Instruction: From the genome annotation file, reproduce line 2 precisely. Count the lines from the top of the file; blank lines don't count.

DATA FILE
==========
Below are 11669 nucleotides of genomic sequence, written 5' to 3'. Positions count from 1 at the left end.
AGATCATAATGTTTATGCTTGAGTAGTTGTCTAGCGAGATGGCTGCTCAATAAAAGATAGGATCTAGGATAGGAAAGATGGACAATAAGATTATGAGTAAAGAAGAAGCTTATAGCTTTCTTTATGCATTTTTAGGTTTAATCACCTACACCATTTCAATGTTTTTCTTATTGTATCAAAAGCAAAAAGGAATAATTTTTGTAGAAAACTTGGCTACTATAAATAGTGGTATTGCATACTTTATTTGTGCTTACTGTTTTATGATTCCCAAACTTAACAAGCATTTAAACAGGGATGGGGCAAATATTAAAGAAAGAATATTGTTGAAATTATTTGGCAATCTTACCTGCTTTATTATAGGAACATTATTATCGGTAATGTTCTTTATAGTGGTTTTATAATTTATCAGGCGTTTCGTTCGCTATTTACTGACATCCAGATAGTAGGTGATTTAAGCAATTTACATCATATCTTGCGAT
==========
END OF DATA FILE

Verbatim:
AGATCATAATGTTTATGCTTGAGTAGTTGTCTAGCGAGATGGCTGCTCAATAAAAGATAGGATCTAGGATAGGAAAGATGGACAATAAGATTATGAGTAAAGAAGAAGCTTATAGCTTTCTTTATGCATTTTTAGGTTTAATCACCTACACCATTTCAATGTTTTTCTTATTGTATCAAAAGCAAAAAGGAATAATTTTTGTAGAAAACTTGGCTACTATAAATAGTGGTATTGCATACTTTATTTGTGCTTACTGTTTTATGATTCCCAAACTTAACAAGCATTTAAACAGGGATGGGGCAAATATTAAAGAAAGAATATTGTTGAAATTATTTGGCAATCTTACCTGCTTTATTATAGGAACATTATTATCGGTAATGTTCTTTATAGTGGTTTTATAATTTATCAGGCGTTTCGTTCGCTATTTACTGACATCCAGATAGTAGGTGATTTAAGCAATTTACATCATATCTTGCGAT